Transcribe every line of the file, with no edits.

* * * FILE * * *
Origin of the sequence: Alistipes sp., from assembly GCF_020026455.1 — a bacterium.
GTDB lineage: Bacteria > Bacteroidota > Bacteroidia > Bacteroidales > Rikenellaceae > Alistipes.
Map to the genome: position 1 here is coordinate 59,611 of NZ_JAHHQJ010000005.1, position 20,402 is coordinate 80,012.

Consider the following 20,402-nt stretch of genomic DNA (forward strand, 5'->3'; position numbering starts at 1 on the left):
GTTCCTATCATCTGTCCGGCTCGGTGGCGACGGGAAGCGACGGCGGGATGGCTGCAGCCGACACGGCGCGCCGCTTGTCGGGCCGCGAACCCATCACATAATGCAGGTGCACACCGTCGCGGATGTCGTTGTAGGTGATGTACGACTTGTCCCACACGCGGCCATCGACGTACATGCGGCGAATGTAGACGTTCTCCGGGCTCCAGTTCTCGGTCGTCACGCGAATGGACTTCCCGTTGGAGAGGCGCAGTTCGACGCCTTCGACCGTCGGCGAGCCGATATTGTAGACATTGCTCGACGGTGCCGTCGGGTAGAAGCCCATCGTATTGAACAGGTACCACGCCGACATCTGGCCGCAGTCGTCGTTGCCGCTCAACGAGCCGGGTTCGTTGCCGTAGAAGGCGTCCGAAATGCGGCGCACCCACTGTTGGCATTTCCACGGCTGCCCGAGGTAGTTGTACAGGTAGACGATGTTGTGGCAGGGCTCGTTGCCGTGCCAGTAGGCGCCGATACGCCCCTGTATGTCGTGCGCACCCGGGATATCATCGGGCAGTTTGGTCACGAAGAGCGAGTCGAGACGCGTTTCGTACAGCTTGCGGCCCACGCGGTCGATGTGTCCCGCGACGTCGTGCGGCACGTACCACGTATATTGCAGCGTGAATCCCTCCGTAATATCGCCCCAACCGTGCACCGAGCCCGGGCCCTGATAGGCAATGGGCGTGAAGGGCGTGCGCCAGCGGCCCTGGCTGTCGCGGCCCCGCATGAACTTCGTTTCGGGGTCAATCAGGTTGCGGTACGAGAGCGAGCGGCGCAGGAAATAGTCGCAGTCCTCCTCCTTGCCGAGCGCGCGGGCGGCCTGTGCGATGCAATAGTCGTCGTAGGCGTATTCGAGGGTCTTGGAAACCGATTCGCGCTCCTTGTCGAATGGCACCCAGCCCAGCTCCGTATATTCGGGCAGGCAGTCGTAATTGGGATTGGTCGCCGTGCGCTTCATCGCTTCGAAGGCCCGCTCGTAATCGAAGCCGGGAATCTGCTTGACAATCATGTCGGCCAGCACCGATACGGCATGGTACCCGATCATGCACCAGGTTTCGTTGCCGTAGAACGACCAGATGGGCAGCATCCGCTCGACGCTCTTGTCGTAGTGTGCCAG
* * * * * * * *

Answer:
Origin of the sequence: Alistipes sp., from assembly GCF_020026455.1 — a bacterium.
GTDB lineage: Bacteria > Bacteroidota > Bacteroidia > Bacteroidales > Rikenellaceae > Alistipes.
Map to the genome: position 1 here is coordinate 59,611 of NZ_JAHHQJ010000005.1, position 20,402 is coordinate 80,012.

Consider the following 20,402-nt stretch of genomic DNA (forward strand, 5'->3'; position numbering starts at 1 on the left):
GTTCCTATCATCTGTCCGGCTCGGTGGCGACGGGAAGCGACGGCGGGATGGCTGCAGCCGACACGGCGCGCCGCTTGTCGGGCCGCGAACCCATCACATAATGCAGGTGCACACCGTCGCGGATGTCGTTGTAGGTGATGTACGACTTGTCCCACACGCGGCCATCGACGTACATGCGGCGAATGTAGACGTTCTCCGGGCTCCAGTTCTCGGTCGTCACGCGAATGGACTTCCCGTTGGAGAGGCGCAGTTCGACGCCTTCGACCGTCGGCGAGCCGATATTGTAGACATTGCTCGACGGTGCCGTCGGGTAGAAGCCCATCGTATTGAACAGGTACCACGCCGACATCTGGCCGCAGTCGTCGTTGCCGCTCAACGAGCCGGGTTCGTTGCCGTAGAAGGCGTCCGAAATGCGGCGCACCCACTGTTGGCATTTCCACGGCTGCCCGAGGTAGTTGTACAGGTAGACGATGTTGTGGCAGGGCTCGTTGCCGTGCCAGTAGGCGCCGATACGCCCCTGTATGTCGTGCGCACCCGGGATATCATCGGGCAGTTTGGTCACGAAGAGCGAGTCGAGACGCGTTTCGTACAGCTTGCGGCCCACGCGGTCGATGTGTCCCGCGACGTCGTGCGGCACGTACCACGTATATTGCAGCGTGAATCCCTCCGTAATATCGCCCCAACCGTGCACCGAGCCCGGGCCCTGATAGGCAATGGGCGTGAAGGGCGTGCGCCAGCGGCCCTGGCTGTCGCGGCCCCGCATGAACTTCGTTTCGGGGTCAATCAGGTTGCGGTACGAGAGCGAGCGGCGCAGGAAATAGTCGCAGTCCTCCTCCTTGCCGAGCGCGCGGGCGGCCTGTGCGATGCAATAGTCGTCGTAGGCGTATTCGAGGGTCTTGGAAACCGATTCGCGCTCCTTGTCGAATGGCACCCAGCCCAGCTCCGTATATTCGGGCAGGCAGTCGTAATTGGGATTGGTCGCCGTGCGCTTCATCGCTTCGAAGGCCCGCTCGTAATCGAAGCCGGGAATCTGCTTGACAATCATGTCGGCCAGCACCGATACGGCATGGTACCCGATCATGCACCAGGTTTCGTTGCCGTAGAACGACCAGATGGGCAGCATCCGCTCGACGCTCTTGTCGTAGTGTGCCAG